McCurdy’s Potatoes brings their customer the highest quality potato products direct from the farm. Pre-packed potatoes are a speciality Mark McCurdy tells Irish Tractor & Agri but he is greatly concerned about the falling share of the consumer price for growers.
Now 50 years in business, McCurdy’s Potatoes is recognised as one of the biggest growers and suppliers of quality potatoes in County Antrim.
Committed to producing the highest possible standard of product by using the most advanced and environmentally responsible practices, McCurdy’s Potatoes is a family run business, with founder, Dan McCurdy, and his sons Mark and Jonathan.
McCurdy’s Potatoes is proud of its long history in the potato industry, and has built up solid relationships with leading retail chains such as Spar and Mace.
With state-of-the-art refrigerated and ambient storage, their focus on quality, service and value has been driven by the need to meet the customers’ requirements.
“We pride ourselves on the quality of our potatoes,” Mark McCurdy outlined to Irish Tractor & Agri magazine.
“The success of the business is not about growing tonnes of potatoes, it’s about getting the quality right. That’s the reason why we have been on the go for fifty years.”
Washed and packed for the retail sector, all McCurdy’s Potatoes produce is home grown and pre-packed into their trade-marked bags for distribution.
They produce eight different varieties of potato on their 125 acres throughout the season and McCurdy’s potatoes can be found on the shelves of approximately eighty different outlets within a 50 mile radius of their Antrim base.
Open to the public Monday to Saturday, 8am-7pm, restaurants can also place telephone orders and deliveries are available.
It’s obvious that the McCurdy family are passionate about their business but the current price of the potato coupled with rising input costs casts a long dark shadow over their operation at the minute.
Conditions in the market remain mixed and potato production is under threat in Ireland because the current figures are simply unsustainable.
Costs of production are running at over €200 per tonne, while the producer is receiving much less than this. Potato growers’ incomes are un-viable and the farm gate price of the product must rise as the price they receive from the market is the most important factor in determining their incomes.
Today, the growers’ share is just 26% of the consumer price, which is down from 36% four years ago. It needs to be addressed immediately, if retailers want the security of supply of Irish potatoes available to the Irish consumer.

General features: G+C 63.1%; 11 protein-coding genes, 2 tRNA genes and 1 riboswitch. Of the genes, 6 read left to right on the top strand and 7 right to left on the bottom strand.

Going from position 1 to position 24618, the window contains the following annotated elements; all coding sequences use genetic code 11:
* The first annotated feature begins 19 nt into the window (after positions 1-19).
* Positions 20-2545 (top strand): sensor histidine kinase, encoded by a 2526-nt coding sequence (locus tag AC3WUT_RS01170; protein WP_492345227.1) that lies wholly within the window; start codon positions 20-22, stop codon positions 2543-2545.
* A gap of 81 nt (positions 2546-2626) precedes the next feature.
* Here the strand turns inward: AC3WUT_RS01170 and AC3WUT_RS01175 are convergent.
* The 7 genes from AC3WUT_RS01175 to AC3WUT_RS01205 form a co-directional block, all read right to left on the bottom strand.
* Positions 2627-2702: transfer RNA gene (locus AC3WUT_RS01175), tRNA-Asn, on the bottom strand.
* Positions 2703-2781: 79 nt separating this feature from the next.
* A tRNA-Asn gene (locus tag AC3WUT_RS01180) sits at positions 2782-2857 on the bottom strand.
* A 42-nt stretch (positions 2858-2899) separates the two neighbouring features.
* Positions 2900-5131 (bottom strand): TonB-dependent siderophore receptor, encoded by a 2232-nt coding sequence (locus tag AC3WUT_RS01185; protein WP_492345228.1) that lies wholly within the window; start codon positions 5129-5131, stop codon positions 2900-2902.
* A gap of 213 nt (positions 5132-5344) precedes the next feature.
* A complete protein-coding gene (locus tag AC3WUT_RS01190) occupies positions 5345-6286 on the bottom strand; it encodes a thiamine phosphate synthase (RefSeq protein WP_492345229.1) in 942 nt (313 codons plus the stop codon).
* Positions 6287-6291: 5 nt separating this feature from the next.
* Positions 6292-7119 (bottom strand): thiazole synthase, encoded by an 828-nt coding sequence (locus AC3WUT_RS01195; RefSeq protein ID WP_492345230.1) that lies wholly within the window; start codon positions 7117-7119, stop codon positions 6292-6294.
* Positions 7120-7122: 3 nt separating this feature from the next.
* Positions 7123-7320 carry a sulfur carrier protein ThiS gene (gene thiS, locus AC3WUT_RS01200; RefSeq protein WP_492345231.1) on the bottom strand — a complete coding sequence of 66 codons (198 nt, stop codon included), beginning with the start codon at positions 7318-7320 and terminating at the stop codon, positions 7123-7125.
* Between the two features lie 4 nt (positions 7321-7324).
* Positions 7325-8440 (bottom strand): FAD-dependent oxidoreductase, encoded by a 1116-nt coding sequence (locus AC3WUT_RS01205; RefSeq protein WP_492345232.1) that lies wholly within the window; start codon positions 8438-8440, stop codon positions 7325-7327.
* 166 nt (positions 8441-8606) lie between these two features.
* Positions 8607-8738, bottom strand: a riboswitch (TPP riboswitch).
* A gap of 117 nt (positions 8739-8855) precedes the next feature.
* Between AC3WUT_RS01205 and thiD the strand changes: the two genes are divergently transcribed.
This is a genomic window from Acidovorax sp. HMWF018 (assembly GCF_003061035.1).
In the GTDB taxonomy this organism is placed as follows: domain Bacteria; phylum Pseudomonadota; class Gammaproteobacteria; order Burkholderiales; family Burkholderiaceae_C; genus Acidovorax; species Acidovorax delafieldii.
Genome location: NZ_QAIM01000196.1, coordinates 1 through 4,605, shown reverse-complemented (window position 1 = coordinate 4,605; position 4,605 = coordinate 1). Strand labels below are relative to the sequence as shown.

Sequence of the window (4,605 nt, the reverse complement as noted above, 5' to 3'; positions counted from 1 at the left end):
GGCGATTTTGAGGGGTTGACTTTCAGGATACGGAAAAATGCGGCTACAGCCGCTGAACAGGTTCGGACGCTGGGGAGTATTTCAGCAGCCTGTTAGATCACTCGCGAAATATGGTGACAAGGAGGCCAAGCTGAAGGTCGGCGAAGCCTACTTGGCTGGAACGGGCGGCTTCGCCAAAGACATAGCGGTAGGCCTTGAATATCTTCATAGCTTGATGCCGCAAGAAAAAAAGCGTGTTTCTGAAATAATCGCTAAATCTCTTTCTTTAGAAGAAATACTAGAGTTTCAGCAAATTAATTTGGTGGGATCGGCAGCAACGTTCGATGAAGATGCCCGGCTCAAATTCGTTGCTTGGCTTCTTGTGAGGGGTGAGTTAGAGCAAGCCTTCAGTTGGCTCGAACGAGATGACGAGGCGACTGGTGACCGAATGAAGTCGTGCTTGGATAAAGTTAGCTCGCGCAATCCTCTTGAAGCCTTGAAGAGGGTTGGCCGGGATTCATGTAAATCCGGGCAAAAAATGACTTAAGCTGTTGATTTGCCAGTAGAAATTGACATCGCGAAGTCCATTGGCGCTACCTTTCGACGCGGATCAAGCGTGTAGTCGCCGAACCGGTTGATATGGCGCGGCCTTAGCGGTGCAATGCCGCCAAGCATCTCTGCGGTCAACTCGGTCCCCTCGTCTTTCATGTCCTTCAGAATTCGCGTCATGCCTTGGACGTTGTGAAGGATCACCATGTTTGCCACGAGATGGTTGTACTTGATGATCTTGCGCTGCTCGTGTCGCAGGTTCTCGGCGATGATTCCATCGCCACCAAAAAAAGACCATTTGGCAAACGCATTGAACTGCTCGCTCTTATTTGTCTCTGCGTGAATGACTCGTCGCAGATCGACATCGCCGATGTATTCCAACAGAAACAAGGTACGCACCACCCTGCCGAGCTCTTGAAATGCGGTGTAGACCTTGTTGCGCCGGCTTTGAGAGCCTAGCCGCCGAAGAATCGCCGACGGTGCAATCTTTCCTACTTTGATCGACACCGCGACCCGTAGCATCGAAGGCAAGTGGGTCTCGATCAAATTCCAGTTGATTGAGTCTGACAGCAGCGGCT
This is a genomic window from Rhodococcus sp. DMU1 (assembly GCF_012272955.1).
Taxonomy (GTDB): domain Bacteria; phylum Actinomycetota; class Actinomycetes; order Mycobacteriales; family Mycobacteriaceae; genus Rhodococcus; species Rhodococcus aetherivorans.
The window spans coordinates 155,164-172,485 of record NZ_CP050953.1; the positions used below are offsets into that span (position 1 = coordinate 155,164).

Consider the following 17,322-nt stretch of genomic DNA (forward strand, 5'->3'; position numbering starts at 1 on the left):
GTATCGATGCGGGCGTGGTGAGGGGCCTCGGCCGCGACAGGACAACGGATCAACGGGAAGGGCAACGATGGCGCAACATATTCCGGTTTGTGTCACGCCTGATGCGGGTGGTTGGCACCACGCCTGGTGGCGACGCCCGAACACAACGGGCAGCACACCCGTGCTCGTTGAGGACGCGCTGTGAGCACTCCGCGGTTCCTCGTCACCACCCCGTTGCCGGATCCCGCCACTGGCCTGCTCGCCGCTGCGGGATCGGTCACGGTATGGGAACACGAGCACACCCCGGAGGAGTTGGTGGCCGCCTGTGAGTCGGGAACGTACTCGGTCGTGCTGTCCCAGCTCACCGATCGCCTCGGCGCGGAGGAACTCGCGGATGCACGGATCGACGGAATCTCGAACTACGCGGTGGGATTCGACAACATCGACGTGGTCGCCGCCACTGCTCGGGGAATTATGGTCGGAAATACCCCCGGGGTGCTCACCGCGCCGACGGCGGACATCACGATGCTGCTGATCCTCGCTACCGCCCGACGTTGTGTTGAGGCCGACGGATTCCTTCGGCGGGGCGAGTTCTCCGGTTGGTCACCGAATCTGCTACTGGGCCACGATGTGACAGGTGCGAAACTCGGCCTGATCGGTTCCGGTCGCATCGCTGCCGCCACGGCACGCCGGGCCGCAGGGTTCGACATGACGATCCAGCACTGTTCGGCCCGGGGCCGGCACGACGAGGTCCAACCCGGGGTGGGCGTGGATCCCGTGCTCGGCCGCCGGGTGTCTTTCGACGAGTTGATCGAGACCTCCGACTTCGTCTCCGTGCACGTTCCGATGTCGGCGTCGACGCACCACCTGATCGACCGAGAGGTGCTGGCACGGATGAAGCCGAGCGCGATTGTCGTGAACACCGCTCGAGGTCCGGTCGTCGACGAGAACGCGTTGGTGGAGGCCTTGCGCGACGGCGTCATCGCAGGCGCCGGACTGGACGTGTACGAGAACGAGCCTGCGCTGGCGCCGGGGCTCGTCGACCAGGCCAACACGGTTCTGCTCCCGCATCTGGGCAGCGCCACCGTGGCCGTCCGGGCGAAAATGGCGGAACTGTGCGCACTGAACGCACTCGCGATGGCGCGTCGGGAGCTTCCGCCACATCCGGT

Growers moving direct to consumers and retailers report a reasonable demand but there are reports of increased amounts of potatoes being imported into the country.
This is unacceptable to growers considering there are sufficient stocks domestically to meet demand.
The last 12 months have confirmed just how cyclical potato production in Ireland has become and many growers are getting not much more than stock feed prices for their produce.
There is an onus on the supermarkets to back up their verbal commitments to the local potato sector with action – both in terms of procurement and paying a better price.
“The current price is ridiculous, not good at all,” Mark outlined. “Stuff is moving which is better than it not moving but that is the only positive thing I can say at this point in time.
“Price is the biggest challenge facing potato growers at the moment along with competition and the unpredictability of the weather for growing.”
On a positive note, mother nature looked kindly on the potato growers in 2014 and, for once, the weather was conducive to a healthy harvest.
As Mark pointed out, Ireland’s unreliable climate can be the bane of a farmers’ life but a favourable growing season resulted in higher than normal yields for McCurdy’s Potatoes.
“2014 was a great year from a weather point of view, it was fantastic and we had a very early harvest. I’ve never seen as early a harvest before. October 17th, that’s unheard of and the quality was excellent.
“We’d be hoping for the same again this year and a better price obviously. I would be pessimistic enough about the future because of the uncertainty over the price.
“Getting the right price is the main thing. If we get a decent price for our labour and product then we’d be very happy.”
166 Whitepark Road
Tel: 028 2073 2205
Taken from Irish Tractor & Agri magazine Vol 3 No 2, March 2015